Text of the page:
In fact, some VCs like to have the sensation of FOMO to give them the drive to act quickly and decisively, as Shannon explains: “Some make it more of a ‘habit’ to feel some kind of FOMO to validate a deal is good, while others take many months or even years to get to know a company before investing, and by doing so try to remove FOMO from their investment decision.”
Brenner agrees: “FOMO fosters the investor to get to conviction quickly and increase the performance of VCs. If you truly believe not only in the founder(s) but also in the company, embrace the fear and turn it into an accelerator of your motivation to win the deal.”
Looking beyond FOMO
But while some level of FOMO is inevitable – and can sometimes be positive – when investing in early-stage companies, these forces shouldn’t divert VCs from what is really important, which is putting the right processes and foundations in place to build a successful portfolio.
That means getting visibility of the best deals, through attracting the most interesting companies, proactively going after promising startups, and getting in the deal flow. In fact, there are probably two types of FOMO: the fear of saying ‘no’ to the deal, and the fear of not even seeing the deal. I would argue that the latter is probably the bigger worry because at least you have had the opportunity to make the call, rather than being left out of the loop entirely.
Samuel agrees that getting visibility to the best deals is as, if not more important, than how you go about picking the winners, “Seeing the deal flow is about building a good network in the segment or region where you operate, getting to know the funds that you might co-invest with, and more importantly, expressing the message that you are founder aligned, founder-friendly and supportive,” he explains. “There aren’t that many companies that are built upon a “secret” insight and, as an investor, we want to get to a point where those companies reach out to us because they know we value unconventional thinking.”
Alongside deal origination, the right due diligence is also vital to giving you the conviction you need to execute on a deal. Recent press has underlined the need for venture investors to focus on speed, stating: “The average time for most VCs in Europe from first meeting to a term sheet is not measured in days or weeks, but usually months!” Yet it is vital to balance this with the need for discipline. After all, the typical venture-entrepreneur relationship will last 5 years or more. So why rush it?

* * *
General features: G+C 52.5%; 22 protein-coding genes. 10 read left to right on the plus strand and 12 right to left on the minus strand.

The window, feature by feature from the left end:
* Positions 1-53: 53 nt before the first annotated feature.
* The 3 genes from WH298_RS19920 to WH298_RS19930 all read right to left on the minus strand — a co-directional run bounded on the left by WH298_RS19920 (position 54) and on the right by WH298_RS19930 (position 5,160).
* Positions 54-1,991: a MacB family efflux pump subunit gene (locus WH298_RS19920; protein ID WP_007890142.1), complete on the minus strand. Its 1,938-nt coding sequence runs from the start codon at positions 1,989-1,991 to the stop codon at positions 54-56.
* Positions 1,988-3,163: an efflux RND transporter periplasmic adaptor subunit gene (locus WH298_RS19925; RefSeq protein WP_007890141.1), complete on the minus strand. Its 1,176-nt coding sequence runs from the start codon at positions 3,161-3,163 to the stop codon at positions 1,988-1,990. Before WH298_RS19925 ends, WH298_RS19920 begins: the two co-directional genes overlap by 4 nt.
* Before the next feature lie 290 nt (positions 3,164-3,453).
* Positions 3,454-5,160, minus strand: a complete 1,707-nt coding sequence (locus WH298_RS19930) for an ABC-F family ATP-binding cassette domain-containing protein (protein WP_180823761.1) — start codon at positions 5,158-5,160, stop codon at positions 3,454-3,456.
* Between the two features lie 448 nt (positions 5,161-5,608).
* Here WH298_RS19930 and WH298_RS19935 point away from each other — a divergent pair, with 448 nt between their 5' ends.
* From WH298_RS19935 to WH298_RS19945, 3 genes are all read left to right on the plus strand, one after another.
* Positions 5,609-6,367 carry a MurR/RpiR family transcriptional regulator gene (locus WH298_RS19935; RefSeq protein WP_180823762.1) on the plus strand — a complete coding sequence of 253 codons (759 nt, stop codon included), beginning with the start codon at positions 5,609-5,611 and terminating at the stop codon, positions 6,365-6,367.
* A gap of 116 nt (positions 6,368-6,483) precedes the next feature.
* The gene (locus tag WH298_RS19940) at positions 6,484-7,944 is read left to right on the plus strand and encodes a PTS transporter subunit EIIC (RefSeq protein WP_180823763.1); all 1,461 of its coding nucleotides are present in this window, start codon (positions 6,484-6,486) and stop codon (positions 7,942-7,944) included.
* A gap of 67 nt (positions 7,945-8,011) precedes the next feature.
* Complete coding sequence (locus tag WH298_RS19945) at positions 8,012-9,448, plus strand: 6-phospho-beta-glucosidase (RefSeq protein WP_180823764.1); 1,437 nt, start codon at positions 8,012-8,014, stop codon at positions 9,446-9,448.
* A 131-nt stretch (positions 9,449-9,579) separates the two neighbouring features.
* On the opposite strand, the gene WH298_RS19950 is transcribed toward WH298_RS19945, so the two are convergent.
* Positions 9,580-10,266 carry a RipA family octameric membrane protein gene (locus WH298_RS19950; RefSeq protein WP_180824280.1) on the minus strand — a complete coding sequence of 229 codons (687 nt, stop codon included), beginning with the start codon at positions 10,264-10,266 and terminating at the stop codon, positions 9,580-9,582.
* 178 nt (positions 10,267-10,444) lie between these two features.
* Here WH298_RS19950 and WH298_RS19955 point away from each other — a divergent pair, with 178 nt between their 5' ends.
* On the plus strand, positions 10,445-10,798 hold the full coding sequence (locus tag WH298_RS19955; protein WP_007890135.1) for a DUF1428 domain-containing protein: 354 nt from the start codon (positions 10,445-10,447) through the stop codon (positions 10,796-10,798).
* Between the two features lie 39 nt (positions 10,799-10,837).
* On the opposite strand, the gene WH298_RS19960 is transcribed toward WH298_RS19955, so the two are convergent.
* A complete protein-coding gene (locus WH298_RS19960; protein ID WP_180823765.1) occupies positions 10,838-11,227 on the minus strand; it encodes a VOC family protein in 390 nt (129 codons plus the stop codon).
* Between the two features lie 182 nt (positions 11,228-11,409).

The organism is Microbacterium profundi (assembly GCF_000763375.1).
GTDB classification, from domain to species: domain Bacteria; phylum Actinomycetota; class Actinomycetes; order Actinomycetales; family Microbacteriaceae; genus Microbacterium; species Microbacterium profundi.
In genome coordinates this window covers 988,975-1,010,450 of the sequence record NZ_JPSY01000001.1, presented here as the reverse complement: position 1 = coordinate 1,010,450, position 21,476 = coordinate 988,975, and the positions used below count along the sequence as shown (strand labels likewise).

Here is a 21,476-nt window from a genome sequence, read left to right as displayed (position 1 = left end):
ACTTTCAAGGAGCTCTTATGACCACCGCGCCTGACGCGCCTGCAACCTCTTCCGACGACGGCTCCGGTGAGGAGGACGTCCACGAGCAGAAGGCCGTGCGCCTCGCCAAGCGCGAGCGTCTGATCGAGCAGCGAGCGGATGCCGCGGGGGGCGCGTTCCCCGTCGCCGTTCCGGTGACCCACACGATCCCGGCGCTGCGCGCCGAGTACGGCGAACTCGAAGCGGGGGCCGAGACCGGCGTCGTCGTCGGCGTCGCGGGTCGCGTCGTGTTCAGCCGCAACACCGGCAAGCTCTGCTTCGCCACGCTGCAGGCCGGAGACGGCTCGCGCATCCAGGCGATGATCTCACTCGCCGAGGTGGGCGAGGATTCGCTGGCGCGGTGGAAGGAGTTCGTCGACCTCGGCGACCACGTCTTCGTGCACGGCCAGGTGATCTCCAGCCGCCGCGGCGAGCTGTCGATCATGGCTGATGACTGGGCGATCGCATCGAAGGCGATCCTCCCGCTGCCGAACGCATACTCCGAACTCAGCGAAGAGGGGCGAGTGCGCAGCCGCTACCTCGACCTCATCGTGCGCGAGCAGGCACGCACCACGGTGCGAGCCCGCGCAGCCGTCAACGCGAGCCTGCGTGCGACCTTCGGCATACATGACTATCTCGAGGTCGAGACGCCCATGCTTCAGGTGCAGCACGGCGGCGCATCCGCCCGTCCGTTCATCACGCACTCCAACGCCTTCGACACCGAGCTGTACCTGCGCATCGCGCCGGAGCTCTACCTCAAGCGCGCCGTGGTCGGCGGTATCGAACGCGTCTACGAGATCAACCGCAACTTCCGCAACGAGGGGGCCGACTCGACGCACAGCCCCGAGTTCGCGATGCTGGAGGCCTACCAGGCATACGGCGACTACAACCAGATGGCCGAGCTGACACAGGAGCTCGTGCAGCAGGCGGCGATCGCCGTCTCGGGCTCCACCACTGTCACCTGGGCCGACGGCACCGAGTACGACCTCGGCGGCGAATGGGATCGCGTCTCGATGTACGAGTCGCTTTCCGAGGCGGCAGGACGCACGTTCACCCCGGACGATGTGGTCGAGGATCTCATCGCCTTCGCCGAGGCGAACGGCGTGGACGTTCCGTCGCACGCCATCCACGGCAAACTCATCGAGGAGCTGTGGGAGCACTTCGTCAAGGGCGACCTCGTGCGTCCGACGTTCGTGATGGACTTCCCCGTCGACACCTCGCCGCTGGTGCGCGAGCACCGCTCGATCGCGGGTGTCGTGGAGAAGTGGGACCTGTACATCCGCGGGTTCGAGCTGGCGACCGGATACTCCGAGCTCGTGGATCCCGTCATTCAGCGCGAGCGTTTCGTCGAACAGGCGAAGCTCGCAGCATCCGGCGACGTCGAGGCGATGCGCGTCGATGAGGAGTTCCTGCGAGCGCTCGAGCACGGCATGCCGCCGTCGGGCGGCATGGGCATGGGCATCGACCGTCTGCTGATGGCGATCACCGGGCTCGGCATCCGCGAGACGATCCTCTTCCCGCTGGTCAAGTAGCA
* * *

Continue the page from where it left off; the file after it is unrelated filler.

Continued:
Investors have to fight FOMO in order to put the necessary time into building strong relationships, checking the chemistry, and ensuring that both sides are ready for the journey. The same goes for entrepreneurs themselves who should be doing their due diligence to ensure they move forward with a VC team that can add value to their business, act as partners, and help solve problems. Rather than opting for whoever offers them the highest valuation or responds the fastest – however tempting they may be.
Listening to your inner voice
While FOMO never really goes away for VC investors, it does become easier to manage over time, as you gain some perspective and realize there is always the next deal. Experience also makes it easier to follow your instinct and, as Kohler says, have the ability to take a step back, and know how to interpret what your inner voice is telling you.
“At the end of the day, you can do as much analysis as you want, but it comes back to listening to that inner voice,” he says. “Mindfulness exercises, such as breathing and meditating, help a lot when making good investment decisions. FOMO is one of the biggest triggers of poor investment decisions.”
There are, of course, times where speed and sacrificing the ‘process’ will have a positive outcome, and investments will be good ones. But these are exceptions. All venture investors have a list of ‘deals that got away’ – and this will be for a variety of reasons. However, in most cases, venture investors should have the strength and conviction to stick to their process and playbook. Look beyond the FOMO and it may even turn into JOMO (joy of missing out!) when you realize that ignoring the hype was one of the best decisions you’ve ever made.